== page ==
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Stranger Things 3: Eleven's gnarly Mind Flayer wounds and other makeup secrets
In the beginning, the majority of the cuts and bruises the Stranger Things kids endured were just that — simple scrapes and bloody noses that any kid not fighting an extra-dimensional monster might suffer on the school playground. But as the Netflix series has gone on, each season growing in scale and leveling up like a video game, the injuries have gotten increasingly supernatural and brutal.
Stranger Things 3 results in a collection of new and horrifying injuries and ailments for the Hawkins gang, including truth serum sickness, black eyes, black veins, and sludge-ification. Perhaps the most memorable addition, though, comes in the form of Eleven's gnarliest wound yet, an infected cut to the leg that she suffers while fighting off a screaming, fleshy monster in the cabin she lives in with Hopper (David Harbour). Over the course of an episode, this wound swells, festers, and grows a miniature Mind Flayer just under the surface, all of which results in a gag-worthy, on-the-ground surgery performed by teenagers.
The person charged with making Eleven's wound as gory and gushing as physically possible (and with wrangling every other onscreen scrape along the way) was Stranger Things' Emmy-nominated makeup department head Amy L. Forsythe. Working in tandem with the costume designer and stunt coordinator, as well as the post-production special effects wizards and Lone Wolf Effects makeup Fx lab, Forsythe and her team spent less than a month working their way through the finer points of "blood and sweat and goo and what have you."
"I started printing out all these different wound options that I fell in love with, and based on those, I would figure out the steps," Forsythe tells SYFY WIRE. After studying how real infections spread and how real animal bites and claw marks tear at human skin, Forsythe would turn to the portable printer she kept on set to test out how certain designs looked.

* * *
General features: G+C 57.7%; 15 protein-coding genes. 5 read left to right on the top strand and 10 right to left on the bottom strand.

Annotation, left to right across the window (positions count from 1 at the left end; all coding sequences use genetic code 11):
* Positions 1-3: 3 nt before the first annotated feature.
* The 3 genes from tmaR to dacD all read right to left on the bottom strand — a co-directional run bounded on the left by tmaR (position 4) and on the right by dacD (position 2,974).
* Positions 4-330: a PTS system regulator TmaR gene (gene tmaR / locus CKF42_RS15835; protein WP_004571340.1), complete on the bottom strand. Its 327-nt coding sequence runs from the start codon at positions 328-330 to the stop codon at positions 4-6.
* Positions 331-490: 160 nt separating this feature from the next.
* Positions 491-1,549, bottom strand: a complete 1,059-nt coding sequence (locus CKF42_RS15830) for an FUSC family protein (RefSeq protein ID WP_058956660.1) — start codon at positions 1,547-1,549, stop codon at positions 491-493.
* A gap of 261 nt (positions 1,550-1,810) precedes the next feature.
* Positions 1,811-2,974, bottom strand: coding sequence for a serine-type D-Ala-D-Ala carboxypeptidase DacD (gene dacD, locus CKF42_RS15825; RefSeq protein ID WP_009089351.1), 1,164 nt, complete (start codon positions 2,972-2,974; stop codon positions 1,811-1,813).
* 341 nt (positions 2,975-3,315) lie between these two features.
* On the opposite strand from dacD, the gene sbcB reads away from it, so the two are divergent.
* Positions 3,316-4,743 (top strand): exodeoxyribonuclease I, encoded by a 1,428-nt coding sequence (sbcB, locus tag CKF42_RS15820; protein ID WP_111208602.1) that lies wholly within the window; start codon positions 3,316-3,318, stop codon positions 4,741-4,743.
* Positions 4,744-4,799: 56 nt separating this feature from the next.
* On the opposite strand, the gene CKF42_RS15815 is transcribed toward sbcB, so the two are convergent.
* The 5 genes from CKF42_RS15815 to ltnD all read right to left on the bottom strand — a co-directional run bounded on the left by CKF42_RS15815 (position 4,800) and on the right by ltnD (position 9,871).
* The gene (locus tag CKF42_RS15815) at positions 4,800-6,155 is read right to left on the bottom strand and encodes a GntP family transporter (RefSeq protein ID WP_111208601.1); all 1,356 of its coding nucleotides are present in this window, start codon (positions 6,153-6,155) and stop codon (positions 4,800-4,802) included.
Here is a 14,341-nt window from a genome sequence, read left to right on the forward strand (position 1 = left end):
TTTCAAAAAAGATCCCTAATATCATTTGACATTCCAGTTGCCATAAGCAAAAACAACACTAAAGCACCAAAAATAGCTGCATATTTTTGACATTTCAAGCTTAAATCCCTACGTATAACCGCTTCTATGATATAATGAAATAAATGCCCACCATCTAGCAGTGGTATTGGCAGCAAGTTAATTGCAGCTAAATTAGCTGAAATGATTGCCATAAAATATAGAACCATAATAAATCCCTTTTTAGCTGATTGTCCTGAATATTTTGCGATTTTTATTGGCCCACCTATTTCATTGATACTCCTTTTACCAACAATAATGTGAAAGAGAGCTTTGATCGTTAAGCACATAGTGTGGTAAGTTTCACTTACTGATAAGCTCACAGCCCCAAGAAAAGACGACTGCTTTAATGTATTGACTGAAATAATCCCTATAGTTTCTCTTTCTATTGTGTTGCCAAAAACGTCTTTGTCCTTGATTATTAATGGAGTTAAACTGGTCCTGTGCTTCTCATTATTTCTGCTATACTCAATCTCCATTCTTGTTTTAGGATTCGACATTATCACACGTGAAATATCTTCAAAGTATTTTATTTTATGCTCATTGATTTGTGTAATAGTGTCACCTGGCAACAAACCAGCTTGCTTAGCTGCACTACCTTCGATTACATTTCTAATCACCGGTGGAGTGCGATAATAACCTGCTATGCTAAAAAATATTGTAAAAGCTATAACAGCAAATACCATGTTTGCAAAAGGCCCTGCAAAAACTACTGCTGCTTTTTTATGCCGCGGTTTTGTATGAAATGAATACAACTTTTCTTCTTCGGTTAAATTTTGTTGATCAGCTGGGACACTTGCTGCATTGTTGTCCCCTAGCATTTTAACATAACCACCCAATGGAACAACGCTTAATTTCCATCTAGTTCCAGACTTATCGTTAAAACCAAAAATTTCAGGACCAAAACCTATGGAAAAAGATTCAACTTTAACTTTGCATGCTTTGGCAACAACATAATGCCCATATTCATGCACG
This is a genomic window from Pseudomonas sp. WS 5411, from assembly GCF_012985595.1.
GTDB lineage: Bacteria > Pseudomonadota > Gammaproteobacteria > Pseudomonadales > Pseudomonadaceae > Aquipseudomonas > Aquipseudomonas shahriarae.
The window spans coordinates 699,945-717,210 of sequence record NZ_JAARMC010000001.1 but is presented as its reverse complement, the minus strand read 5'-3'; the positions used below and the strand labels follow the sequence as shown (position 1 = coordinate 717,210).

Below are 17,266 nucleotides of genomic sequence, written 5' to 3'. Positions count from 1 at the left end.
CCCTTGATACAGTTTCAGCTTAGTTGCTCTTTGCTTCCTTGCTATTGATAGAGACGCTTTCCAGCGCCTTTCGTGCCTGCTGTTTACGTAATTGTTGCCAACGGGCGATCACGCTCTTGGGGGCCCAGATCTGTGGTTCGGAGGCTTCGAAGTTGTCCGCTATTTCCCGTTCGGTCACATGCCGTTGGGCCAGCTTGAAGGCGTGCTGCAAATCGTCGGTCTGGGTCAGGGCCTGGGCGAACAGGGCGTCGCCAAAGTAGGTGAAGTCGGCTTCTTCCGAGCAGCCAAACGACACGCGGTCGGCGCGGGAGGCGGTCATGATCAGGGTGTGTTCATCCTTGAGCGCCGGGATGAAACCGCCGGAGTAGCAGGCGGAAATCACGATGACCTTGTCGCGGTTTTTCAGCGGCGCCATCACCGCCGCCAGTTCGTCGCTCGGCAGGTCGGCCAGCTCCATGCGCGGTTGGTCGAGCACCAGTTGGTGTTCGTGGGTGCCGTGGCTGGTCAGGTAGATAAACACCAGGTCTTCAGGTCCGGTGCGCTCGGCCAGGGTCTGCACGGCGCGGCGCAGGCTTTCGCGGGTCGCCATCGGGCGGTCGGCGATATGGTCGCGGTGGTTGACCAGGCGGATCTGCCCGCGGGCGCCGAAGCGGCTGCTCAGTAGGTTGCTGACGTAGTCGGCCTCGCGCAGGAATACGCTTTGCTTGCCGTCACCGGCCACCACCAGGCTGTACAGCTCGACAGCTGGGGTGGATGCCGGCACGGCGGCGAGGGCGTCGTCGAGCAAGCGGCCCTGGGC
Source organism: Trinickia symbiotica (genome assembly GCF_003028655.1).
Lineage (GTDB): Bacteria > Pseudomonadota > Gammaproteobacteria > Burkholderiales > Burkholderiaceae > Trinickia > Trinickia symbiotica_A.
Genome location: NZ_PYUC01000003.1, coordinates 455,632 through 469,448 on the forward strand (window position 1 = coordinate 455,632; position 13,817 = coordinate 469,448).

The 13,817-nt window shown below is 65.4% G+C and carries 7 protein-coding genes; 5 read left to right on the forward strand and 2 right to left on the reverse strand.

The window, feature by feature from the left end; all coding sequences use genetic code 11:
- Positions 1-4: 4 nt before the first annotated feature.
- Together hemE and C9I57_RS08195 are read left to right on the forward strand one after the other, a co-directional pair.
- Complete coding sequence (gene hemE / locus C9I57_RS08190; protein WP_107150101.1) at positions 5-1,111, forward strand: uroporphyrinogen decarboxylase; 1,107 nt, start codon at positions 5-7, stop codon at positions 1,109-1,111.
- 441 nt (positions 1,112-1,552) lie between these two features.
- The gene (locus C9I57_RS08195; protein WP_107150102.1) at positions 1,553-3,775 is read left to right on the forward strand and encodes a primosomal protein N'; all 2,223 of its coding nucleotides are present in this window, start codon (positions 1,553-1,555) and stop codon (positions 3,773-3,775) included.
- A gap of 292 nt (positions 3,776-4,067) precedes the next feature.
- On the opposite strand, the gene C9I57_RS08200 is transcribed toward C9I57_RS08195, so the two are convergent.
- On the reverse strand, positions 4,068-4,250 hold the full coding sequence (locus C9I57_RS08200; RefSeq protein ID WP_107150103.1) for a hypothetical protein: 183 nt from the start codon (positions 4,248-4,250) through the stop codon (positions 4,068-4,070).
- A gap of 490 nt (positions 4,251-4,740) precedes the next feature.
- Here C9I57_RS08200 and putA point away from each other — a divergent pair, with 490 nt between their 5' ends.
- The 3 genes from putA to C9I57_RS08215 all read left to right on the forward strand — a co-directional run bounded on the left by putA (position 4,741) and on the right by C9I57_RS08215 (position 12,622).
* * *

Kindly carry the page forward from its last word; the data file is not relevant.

"I printed out all of these wounds and I had somebody on my team go out and buy some mannequin legs," Forsythe says, laughing. "They thought I was crazy! 'Guys, you know what I really need? I need some mannequin legs … you'll get it, you'll understand when I have it.'"
As she explored different wound angles, sizes, and shapes, Forsythe had countless discussions with other teams: with the stunt team to see what direction the rig would be pulling Eleven actor Millie Bobby Brown as well as the visual effects team to see what kind of claws the Mind Flayer's spawn would be sporting. It turns out bear claws are the closest real-world equivalent.
After all her research, tinkering, and mannequin testing, Forsythe brought the designs for Eleven's leg injury to the Duffers. While some of Forsythe's initial designs had been less gruesome — shallower cuts and less pus — the final results were, in a word, sickening — in the best way possible. The Duffers were thrilled, though initially taken aback by the results they'd inspired.